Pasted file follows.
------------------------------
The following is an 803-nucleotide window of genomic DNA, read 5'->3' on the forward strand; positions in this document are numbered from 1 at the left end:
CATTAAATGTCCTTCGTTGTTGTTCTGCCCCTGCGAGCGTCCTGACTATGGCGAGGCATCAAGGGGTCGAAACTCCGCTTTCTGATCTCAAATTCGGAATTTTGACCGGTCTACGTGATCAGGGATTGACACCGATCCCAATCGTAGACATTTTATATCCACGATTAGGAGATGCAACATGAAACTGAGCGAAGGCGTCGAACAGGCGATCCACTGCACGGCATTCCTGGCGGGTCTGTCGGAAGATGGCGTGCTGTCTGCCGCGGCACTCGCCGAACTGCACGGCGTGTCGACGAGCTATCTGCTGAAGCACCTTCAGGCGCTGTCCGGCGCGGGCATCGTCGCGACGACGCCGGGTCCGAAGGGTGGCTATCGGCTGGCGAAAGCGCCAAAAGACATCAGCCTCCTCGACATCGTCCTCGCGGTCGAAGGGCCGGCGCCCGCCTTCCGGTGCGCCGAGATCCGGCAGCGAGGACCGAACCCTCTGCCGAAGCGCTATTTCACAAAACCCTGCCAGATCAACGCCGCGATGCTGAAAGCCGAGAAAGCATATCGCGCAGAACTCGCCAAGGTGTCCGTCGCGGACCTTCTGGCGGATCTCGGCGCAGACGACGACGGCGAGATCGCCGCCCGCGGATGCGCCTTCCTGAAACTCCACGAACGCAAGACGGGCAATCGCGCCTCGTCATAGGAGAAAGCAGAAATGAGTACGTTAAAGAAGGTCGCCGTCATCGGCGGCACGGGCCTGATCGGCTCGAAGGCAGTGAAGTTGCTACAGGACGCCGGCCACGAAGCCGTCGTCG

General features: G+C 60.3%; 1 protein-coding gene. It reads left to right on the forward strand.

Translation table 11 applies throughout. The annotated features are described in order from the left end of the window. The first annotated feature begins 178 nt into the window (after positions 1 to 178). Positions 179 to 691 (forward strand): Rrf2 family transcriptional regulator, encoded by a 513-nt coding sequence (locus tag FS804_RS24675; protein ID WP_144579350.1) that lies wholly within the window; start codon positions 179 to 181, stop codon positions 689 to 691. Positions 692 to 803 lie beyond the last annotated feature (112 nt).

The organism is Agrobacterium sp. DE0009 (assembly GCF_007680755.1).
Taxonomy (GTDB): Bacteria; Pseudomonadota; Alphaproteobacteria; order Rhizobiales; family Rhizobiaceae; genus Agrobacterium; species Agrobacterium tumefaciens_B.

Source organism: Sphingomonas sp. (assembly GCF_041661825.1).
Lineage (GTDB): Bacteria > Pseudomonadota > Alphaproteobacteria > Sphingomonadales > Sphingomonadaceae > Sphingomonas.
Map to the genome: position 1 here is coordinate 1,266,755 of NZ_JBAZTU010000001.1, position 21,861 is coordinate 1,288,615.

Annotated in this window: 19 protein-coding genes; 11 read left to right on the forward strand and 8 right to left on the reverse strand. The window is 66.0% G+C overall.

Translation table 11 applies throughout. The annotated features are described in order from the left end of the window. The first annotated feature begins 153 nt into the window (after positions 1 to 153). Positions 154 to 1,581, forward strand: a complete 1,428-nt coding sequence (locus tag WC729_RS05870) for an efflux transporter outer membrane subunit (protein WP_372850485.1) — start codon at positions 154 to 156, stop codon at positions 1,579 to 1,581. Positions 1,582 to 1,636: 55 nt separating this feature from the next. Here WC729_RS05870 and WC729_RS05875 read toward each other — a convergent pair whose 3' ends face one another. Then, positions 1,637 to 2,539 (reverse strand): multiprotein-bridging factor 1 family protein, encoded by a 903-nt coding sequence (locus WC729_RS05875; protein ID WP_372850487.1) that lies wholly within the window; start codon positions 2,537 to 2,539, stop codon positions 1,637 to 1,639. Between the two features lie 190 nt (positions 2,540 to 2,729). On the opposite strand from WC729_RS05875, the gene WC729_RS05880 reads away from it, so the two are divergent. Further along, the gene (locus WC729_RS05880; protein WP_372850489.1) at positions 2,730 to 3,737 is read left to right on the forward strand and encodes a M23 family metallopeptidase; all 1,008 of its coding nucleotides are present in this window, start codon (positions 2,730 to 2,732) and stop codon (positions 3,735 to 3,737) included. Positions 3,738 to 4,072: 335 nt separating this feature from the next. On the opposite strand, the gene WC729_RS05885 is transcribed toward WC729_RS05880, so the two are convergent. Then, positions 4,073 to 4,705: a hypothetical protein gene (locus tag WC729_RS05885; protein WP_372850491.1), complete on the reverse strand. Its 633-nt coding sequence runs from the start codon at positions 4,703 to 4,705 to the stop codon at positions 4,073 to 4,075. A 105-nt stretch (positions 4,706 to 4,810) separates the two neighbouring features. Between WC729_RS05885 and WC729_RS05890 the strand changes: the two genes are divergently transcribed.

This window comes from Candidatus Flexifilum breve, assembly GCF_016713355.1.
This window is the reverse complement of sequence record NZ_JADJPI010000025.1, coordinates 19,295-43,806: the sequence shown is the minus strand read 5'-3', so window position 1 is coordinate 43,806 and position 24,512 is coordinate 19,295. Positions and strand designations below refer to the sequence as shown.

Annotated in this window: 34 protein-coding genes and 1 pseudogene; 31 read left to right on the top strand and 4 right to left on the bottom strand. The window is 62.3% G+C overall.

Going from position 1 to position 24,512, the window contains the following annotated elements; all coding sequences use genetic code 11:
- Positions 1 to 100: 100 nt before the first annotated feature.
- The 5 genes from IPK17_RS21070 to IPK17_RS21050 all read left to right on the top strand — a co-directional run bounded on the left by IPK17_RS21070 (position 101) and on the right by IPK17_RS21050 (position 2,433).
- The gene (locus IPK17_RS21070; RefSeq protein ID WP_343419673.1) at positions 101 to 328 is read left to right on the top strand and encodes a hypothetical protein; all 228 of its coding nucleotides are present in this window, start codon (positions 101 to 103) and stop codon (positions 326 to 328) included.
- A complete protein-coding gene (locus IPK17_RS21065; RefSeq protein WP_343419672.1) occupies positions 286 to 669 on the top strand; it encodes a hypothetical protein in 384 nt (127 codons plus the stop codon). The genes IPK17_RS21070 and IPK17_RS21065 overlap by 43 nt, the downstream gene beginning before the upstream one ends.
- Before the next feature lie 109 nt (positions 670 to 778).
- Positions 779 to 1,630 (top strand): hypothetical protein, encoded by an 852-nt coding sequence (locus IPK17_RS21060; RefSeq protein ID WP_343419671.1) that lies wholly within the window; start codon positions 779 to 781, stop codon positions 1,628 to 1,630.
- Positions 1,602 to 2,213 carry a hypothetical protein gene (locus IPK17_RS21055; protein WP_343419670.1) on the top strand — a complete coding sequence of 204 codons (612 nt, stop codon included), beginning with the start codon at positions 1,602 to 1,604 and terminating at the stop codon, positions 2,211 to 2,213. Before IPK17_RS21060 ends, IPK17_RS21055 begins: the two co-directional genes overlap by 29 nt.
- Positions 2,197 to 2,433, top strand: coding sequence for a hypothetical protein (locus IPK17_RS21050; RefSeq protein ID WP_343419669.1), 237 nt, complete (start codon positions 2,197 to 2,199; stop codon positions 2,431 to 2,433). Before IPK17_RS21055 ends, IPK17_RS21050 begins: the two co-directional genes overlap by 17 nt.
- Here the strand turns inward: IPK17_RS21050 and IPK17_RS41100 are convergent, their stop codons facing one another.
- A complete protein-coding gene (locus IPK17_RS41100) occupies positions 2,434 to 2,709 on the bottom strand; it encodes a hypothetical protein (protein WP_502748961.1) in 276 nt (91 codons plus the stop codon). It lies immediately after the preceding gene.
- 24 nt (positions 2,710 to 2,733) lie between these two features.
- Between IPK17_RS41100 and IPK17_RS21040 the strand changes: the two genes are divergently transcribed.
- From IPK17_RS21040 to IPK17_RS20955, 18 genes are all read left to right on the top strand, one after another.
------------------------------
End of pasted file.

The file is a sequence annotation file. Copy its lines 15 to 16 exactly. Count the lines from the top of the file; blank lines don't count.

Going from position 1 to position 24,512, the window contains the following annotated elements; all coding sequences use genetic code 11:
- Positions 1 to 100: 100 nt before the first annotated feature.